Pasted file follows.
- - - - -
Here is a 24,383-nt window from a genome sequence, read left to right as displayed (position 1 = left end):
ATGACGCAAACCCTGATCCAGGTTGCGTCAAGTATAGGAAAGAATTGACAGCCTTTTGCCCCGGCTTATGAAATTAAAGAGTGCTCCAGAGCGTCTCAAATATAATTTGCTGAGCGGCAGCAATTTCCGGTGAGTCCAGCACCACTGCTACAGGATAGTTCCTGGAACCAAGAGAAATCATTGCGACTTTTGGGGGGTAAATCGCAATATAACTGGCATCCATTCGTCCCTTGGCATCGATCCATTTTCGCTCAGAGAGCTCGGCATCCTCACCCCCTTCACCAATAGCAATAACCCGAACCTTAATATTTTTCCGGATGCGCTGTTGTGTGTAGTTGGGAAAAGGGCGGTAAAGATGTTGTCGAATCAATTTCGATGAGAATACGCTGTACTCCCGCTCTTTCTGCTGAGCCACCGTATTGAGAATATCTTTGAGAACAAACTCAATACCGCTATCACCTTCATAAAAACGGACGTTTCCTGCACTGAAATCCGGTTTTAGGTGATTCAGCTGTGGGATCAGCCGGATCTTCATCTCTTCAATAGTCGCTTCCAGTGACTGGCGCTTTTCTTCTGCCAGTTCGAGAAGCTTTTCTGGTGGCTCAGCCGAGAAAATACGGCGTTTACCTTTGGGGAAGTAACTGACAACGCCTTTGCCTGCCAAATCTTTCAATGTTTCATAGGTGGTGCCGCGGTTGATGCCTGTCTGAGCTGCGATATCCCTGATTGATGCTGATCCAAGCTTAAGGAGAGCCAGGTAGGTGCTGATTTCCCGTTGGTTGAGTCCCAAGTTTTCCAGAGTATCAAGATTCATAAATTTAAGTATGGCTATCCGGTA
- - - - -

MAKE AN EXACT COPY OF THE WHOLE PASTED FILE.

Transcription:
Here is a 24,383-nt window from a genome sequence, read left to right as displayed (position 1 = left end):
ATGACGCAAACCCTGATCCAGGTTGCGTCAAGTATAGGAAAGAATTGACAGCCTTTTGCCCCGGCTTATGAAATTAAAGAGTGCTCCAGAGCGTCTCAAATATAATTTGCTGAGCGGCAGCAATTTCCGGTGAGTCCAGCACCACTGCTACAGGATAGTTCCTGGAACCAAGAGAAATCATTGCGACTTTTGGGGGGTAAATCGCAATATAACTGGCATCCATTCGTCCCTTGGCATCGATCCATTTTCGCTCAGAGAGCTCGGCATCCTCACCCCCTTCACCAATAGCAATAACCCGAACCTTAATATTTTTCCGGATGCGCTGTTGTGTGTAGTTGGGAAAAGGGCGGTAAAGATGTTGTCGAATCAATTTCGATGAGAATACGCTGTACTCCCGCTCTTTCTGCTGAGCCACCGTATTGAGAATATCTTTGAGAACAAACTCAATACCGCTATCACCTTCATAAAAACGGACGTTTCCTGCACTGAAATCCGGTTTTAGGTGATTCAGCTGTGGGATCAGCCGGATCTTCATCTCTTCAATAGTCGCTTCCAGTGACTGGCGCTTTTCTTCTGCCAGTTCGAGAAGCTTTTCTGGTGGCTCAGCCGAGAAAATACGGCGTTTACCTTTGGGGAAGTAACTGACAACGCCTTTGCCTGCCAAATCTTTCAATGTTTCATAGGTGGTGCCGCGGTTGATGCCTGTCTGAGCTGCGATATCCCTGATTGATGCTGATCCAAGCTTAAGGAGAGCCAGGTAGGTGCTGATTTCCCGTTGGTTGAGTCCCAAGTTTTCCAGAGTATCAAGATTCATAAATTTAAGTATGGCTATCCGGTA